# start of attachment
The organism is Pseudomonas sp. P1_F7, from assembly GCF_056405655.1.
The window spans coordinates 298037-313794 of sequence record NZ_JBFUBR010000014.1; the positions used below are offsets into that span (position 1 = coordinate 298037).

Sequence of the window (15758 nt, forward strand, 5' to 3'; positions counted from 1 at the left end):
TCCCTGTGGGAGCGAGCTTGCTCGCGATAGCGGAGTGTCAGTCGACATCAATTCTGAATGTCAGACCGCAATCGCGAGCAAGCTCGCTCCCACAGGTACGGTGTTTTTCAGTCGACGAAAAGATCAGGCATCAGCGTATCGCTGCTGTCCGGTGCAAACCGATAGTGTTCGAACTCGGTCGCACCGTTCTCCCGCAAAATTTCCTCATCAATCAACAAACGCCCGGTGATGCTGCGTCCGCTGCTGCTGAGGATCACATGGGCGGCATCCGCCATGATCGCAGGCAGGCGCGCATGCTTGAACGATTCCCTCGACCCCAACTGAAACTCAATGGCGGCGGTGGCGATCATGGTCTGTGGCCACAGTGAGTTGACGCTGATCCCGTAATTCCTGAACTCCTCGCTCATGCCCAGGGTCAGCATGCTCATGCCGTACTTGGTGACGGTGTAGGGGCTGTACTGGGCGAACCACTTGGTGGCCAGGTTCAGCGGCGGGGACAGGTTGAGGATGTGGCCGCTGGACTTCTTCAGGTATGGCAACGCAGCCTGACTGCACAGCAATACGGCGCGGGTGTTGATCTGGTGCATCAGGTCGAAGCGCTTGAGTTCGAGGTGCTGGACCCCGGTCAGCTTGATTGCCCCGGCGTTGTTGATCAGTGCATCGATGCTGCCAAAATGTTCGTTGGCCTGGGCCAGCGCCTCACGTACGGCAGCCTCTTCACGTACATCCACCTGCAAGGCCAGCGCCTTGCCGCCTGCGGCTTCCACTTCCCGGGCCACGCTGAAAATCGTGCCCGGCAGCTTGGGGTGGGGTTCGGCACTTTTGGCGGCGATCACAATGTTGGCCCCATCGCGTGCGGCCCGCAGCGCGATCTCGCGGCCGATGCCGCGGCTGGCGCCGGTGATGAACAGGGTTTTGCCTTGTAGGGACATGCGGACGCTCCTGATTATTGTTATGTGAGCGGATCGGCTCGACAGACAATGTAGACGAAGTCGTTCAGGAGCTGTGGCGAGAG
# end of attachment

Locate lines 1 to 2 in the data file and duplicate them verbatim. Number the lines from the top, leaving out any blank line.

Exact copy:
The organism is Pseudomonas sp. P1_F7, from assembly GCF_056405655.1.
The window spans coordinates 298037-313794 of sequence record NZ_JBFUBR010000014.1; the positions used below are offsets into that span (position 1 = coordinate 298037).